Notice that in verse 7 Paul states that his personal desire is that everyone could be like him, which is unmarried and not having sex with anyone.  However he recognizes that not all people have been given this ability from God.  In fact, we know that the larger percentage of people do not have this gift.  Now the word translated gift is “charisma.”  It is the same as the gifts of the spirit elsewhere in this book.  There are some who are gifted by God to thrive as singles.  They may wonder from time to time what it would be like to be married, but they do not have the same drive towards sexuality as others.  They have the ability to live a single life without being inflamed with lust, fantasies, and fornication.  We should confess that Christians have not always been so healthy minded towards singles on this issue.  We can often assume that singleness means there is something wrong with someone or that they are a homosexual.  A parent who wants grand children can overly pressure their adult child to find a mate.  This is not healthy.  In principle there is nothing wrong with being single and abstinent for one’s life.

In fact Paul argues later in verses 26-28 that the “present difficulties” of persecution are a good reason to not get married.  Instead of having to worry about a spouse and their desires, you can focus completely on pleasing the Lord.  Paul also mentions “trouble in the flesh.”  To choose to marry is to choose to deal with certain things that have to do with the body.  It is not necessarily bad; it is just another area of difficulty in your life.  Paul ends that section by pointing out that this world is passing away.  Verse 31 says , “The form of this world is passing away.”  Thus Christians should hold all things that they have in this life loosely.  If my spouse is jailed or even killed because of persecution, I have to learn to trust God and let them go.  Such troubles in the flesh are not insurmountable, but they are extremely difficult.  Our culture has taken singleness and turned it into a hedonistic life-style that plunges into sexual immorality so much that they have become bored with it and seek ever more perverse sexual desires.

Within Marriage Sexuality is Good.

Now that we have talked about singleness let’s talk about marriage.  In verses 2-3 Paul uses two phrases that both point to sex between a husband and wife: “let each man have his own wife,” and “let the husband render to the wife the affection due her.”  Paul underlines that sexuality in the context of marriage is good and that to abstain from sex is bad.  Why?  It is bad because of sexual immorality.  Married people who quit having sexual relations set themselves up for being susceptible to sexual temptation.  Thus marital relations have a certain defensive quality to them.  They can help to strengthen the marriage bond.  Of course, just having sex is no guarantee of fidelity.  Now this is not the only reason for marriage.  Paul is dealing with a question of sexuality and is answering on that level.  In Ephesians 5 we are given a far nobler purpose for marriage and even sexuality.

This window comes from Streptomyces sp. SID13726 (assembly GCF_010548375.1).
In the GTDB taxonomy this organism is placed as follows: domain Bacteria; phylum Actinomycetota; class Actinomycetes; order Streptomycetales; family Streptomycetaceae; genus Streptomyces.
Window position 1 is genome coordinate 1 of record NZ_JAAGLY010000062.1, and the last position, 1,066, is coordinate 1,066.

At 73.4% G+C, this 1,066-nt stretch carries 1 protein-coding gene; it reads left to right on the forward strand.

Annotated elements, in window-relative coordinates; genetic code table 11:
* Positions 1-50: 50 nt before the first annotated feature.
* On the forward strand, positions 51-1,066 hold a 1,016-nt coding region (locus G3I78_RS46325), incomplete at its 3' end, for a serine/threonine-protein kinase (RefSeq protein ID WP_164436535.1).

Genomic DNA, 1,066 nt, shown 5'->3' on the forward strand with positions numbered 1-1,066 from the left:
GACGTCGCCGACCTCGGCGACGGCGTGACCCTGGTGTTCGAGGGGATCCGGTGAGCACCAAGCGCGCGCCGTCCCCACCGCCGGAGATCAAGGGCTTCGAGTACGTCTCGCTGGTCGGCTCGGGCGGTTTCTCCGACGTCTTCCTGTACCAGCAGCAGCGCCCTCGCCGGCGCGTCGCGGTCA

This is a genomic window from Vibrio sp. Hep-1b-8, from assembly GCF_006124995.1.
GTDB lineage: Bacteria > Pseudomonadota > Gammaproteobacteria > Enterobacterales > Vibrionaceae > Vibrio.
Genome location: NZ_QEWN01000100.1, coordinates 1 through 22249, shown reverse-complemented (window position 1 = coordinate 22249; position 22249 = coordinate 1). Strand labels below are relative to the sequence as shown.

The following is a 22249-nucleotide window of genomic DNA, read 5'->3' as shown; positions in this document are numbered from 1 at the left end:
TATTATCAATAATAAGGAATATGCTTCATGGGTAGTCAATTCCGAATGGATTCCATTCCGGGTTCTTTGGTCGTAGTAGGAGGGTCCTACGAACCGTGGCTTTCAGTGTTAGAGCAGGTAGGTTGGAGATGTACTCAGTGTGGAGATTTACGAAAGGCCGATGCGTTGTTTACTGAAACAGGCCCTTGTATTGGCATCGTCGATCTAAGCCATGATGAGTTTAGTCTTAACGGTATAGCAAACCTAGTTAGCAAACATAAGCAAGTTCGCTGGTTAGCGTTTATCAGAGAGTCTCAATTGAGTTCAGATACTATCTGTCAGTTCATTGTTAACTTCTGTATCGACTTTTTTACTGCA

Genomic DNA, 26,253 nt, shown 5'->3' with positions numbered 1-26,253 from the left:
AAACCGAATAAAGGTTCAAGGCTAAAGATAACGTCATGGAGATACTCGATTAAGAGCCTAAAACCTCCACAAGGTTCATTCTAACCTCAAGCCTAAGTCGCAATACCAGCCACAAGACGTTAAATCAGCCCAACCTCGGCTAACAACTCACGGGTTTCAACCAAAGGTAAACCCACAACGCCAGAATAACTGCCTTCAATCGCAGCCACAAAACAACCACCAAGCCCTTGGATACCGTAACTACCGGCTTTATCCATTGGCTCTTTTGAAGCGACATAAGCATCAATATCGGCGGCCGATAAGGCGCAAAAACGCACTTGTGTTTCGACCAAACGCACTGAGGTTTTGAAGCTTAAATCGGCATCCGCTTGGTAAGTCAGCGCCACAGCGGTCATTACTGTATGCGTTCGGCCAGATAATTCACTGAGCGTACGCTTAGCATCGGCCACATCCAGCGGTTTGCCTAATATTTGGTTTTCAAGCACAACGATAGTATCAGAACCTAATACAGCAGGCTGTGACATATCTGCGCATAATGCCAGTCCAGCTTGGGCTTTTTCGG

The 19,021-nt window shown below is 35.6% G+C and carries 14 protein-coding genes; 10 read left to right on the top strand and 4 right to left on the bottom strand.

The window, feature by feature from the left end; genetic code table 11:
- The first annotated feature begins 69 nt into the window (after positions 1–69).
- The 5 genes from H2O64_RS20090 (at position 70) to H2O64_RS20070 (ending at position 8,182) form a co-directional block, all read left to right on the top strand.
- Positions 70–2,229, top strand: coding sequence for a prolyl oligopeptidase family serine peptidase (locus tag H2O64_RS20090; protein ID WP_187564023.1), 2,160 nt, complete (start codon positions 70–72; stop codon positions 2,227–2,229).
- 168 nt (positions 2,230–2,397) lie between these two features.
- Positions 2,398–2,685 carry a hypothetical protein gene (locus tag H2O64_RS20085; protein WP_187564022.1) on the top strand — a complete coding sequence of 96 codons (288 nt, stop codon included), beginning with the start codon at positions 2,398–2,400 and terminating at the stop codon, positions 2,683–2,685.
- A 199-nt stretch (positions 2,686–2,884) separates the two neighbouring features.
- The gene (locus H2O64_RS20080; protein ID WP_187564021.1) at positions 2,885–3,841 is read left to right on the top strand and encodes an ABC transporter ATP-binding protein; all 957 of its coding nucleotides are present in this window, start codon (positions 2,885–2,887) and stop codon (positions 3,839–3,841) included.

Within the marital bond are certain commitments that each make to the other.  Paul points out a mutual duty, or obligation, that a married person has towards their spouse.   The phrase “affection that he owes her,” is definitely a euphemism for conjugal duties.  However, it is put in a much softer phrase that implies a greater atmosphere of affection or kindness within the relationship.  When we stand before God and family and vow to love each other until death do us part, we are obligating our self to care for that person in every way.  If you marry only to get something that you want and fail to see your obligation to the other person, then you are headed for a divorce or a very rocky marriage.  Yes, marriage is more than sexuality.  However, sexuality is a part of it that we need to understand.  Paul reminds them in verse 4 that the husband’s body belongs to the wife and the wife’s body to the husband.  In other words, we should not go into the marriage looking at what we want our body to get out of it.  Rather we should go into it in order to give something that the other needs.  The needs of a married couple go beyond sex, but it does include it.